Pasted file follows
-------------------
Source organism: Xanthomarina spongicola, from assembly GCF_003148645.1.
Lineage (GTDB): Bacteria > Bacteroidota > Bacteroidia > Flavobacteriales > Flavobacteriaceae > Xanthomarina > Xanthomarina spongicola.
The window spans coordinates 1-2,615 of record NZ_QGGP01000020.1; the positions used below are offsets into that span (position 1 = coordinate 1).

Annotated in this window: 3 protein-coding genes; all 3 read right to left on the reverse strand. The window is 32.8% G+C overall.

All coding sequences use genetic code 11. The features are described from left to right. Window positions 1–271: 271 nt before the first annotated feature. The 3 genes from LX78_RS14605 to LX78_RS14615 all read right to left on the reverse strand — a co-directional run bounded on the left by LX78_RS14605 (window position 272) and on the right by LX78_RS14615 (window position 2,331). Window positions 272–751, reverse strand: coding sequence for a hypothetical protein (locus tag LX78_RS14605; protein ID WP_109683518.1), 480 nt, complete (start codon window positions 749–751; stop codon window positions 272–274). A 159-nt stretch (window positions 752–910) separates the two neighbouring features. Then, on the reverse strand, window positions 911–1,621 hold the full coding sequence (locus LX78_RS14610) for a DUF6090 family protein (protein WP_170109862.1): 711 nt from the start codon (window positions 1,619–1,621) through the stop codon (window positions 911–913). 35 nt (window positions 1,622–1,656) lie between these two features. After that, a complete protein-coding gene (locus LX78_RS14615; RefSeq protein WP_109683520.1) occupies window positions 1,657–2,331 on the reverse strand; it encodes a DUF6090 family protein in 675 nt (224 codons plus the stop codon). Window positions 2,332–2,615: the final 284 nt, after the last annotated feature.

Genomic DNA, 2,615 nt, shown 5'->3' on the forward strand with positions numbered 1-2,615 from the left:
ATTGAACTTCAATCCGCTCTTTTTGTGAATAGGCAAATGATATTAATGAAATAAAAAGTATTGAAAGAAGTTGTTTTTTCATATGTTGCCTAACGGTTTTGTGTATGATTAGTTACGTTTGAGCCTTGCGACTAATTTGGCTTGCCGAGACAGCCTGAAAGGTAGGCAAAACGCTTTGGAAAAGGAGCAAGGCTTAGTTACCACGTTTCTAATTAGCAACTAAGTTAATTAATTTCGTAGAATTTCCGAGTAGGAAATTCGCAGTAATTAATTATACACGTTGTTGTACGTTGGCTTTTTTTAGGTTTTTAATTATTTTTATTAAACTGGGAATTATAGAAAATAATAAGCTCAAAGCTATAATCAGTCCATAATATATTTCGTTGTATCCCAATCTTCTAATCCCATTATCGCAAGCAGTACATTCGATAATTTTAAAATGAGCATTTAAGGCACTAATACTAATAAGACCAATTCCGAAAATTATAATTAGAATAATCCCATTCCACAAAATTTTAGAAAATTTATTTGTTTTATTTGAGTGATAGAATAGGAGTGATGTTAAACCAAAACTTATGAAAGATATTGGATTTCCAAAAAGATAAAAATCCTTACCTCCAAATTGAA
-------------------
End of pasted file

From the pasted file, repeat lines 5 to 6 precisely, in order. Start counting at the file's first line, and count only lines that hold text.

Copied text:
All coding sequences use genetic code 11. The features are described from left to right. Window positions 1–271: 271 nt before the first annotated feature. The 3 genes from LX78_RS14605 to LX78_RS14615 all read right to left on the reverse strand — a co-directional run bounded on the left by LX78_RS14605 (window position 272) and on the right by LX78_RS14615 (window position 2,331). Window positions 272–751, reverse strand: coding sequence for a hypothetical protein (locus tag LX78_RS14605; protein ID WP_109683518.1), 480 nt, complete (start codon window positions 749–751; stop codon window positions 272–274). A 159-nt stretch (window positions 752–910) separates the two neighbouring features. Then, on the reverse strand, window positions 911–1,621 hold the full coding sequence (locus LX78_RS14610) for a DUF6090 family protein (protein WP_170109862.1): 711 nt from the start codon (window positions 1,619–1,621) through the stop codon (window positions 911–913). 35 nt (window positions 1,622–1,656) lie between these two features. After that, a complete protein-coding gene (locus LX78_RS14615; RefSeq protein WP_109683520.1) occupies window positions 1,657–2,331 on the reverse strand; it encodes a DUF6090 family protein in 675 nt (224 codons plus the stop codon). Window positions 2,332–2,615: the final 284 nt, after the last annotated feature.

Genomic DNA, 2,615 nt, shown 5'->3' on the forward strand with positions numbered 1-2,615 from the left: